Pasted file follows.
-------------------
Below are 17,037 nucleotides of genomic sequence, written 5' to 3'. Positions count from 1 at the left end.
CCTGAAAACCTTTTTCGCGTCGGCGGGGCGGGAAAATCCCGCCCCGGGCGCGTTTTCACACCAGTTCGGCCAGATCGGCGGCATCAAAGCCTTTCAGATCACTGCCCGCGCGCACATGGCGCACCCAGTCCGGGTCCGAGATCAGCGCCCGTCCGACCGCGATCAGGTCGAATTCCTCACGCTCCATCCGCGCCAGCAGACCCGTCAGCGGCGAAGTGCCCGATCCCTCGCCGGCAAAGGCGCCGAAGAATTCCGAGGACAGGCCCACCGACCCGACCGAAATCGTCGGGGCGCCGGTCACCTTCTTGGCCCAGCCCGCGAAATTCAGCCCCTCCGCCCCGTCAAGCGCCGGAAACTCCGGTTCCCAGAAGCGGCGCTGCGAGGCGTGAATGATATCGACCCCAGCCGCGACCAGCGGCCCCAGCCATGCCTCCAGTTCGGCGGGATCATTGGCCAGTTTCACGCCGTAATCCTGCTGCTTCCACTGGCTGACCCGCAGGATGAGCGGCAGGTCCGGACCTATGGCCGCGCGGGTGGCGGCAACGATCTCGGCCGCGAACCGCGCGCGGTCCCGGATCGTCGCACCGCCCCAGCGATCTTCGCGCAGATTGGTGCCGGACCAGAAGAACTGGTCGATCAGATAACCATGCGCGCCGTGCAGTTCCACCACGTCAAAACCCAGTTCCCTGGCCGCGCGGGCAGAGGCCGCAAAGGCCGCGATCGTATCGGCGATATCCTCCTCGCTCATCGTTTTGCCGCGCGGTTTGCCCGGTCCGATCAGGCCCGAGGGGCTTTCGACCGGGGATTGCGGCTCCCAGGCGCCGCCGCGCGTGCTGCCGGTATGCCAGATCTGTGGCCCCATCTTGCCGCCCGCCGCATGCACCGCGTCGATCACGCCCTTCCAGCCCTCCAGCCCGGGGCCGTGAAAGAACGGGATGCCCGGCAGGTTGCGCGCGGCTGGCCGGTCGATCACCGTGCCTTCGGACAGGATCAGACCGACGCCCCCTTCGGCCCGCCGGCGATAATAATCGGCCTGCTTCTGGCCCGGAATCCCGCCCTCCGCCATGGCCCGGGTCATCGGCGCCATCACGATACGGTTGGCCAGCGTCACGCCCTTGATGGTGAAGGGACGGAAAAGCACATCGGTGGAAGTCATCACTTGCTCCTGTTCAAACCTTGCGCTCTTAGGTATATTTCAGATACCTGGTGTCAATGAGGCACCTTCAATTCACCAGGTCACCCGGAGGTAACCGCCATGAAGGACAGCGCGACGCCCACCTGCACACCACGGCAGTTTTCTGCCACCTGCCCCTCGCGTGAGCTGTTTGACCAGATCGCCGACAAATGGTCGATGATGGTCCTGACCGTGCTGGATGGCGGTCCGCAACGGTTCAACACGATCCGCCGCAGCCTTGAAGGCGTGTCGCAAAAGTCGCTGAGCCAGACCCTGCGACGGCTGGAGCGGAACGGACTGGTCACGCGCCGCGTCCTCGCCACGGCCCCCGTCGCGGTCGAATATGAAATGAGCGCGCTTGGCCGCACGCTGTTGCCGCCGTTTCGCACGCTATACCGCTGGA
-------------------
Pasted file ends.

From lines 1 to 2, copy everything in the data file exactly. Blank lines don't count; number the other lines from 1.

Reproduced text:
Below are 17,037 nucleotides of genomic sequence, written 5' to 3'. Positions count from 1 at the left end.
CCTGAAAACCTTTTTCGCGTCGGCGGGGCGGGAAAATCCCGCCCCGGGCGCGTTTTCACACCAGTTCGGCCAGATCGGCGGCATCAAAGCCTTTCAGATCACTGCCCGCGCGCACATGGCGCACCCAGTCCGGGTCCGAGATCAGCGCCCGTCCGACCGCGATCAGGTCGAATTCCTCACGCTCCATCCGCGCCAGCAGACCCGTCAGCGGCGAAGTGCCCGATCCCTCGCCGGCAAAGGCGCCGAAGAATTCCGAGGACAGGCCCACCGACCCGACCGAAATCGTCGGGGCGCCGGTCACCTTCTTGGCCCAGCCCGCGAAATTCAGCCCCTCCGCCCCGTCAAGCGCCGGAAACTCCGGTTCCCAGAAGCGGCGCTGCGAGGCGTGAATGATATCGACCCCAGCCGCGACCAGCGGCCCCAGCCATGCCTCCAGTTCGGCGGGATCATTGGCCAGTTTCACGCCGTAATCCTGCTGCTTCCACTGGCTGACCCGCAGGATGAGCGGCAGGTCCGGACCTATGGCCGCGCGGGTGGCGGCAACGATCTCGGCCGCGAACCGCGCGCGGTCCCGGATCGTCGCACCGCCCCAGCGATCTTCGCGCAGATTGGTGCCGGACCAGAAGAACTGGTCGATCAGATAACCATGCGCGCCGTGCAGTTCCACCACGTCAAAACCCAGTTCCCTGGCCGCGCGGGCAGAGGCCGCAAAGGCCGCGATCGTATCGGCGATATCCTCCTCGCTCATCGTTTTGCCGCGCGGTTTGCCCGGTCCGATCAGGCCCGAGGGGCTTTCGACCGGGGATTGCGGCTCCCAGGCGCCGCCGCGCGTGCTGCCGGTATGCCAGATCTGTGGCCCCATCTTGCCGCCCGCCGCATGCACCGCGTCGATCACGCCCTTCCAGCCCTCCAGCCCGGGGCCGTGAAAGAACGGGATGCCCGGCAGGTTGCGCGCGGCTGGCCGGTCGATCACCGTGCCTTCGGACAGGATCAGACCGACGCCCCCTTCGGCCCGCCGGCGATAATAATCGGCCTGCTTCTGGCCCGGAATCCCGCCCTCCGCCATGGCCCGGGTCATCGGCGCCATCACGATACGGTTGGCCAGCGTCACGCCCTTGATGGTGAAGGGACGGAAAAGCACATCGGTGGAAGTCATCACTTGCTCCTGTTCAAACCTTGCGCTCTTAGGTATATTTCAGATACCTGGTGTCAATGAGGCACCTTCAATTCACCAGGTCACCCGGAGGTAACCGCCATGAAGGACAGCGCGACGCCCACCTGCACACCACGGCAGTTTTCTGCCACCTGCCCCTCGCGTGAGCTGTTTGACCAGATCGCCGACAAATGGTCGATGATGGTCCTGACCGTGCTGGATGGCGGTCCGCAACGGTTCAACACGATCCGCCGCAGCCTTGAAGGCGTGTCGCAAAAGTCGCTGAGCCAGACCCTGCGACGGCTGGAGCGGAACGGACTGGTCACGCGCCGCGTCCTCGCCACGGCCCCCGTCGCGGTCGAATATGAAATGAGCGCGCTTGGCCGCACGCTGTTGCCGCCGTTTCGCACGCTATACCGCTGGA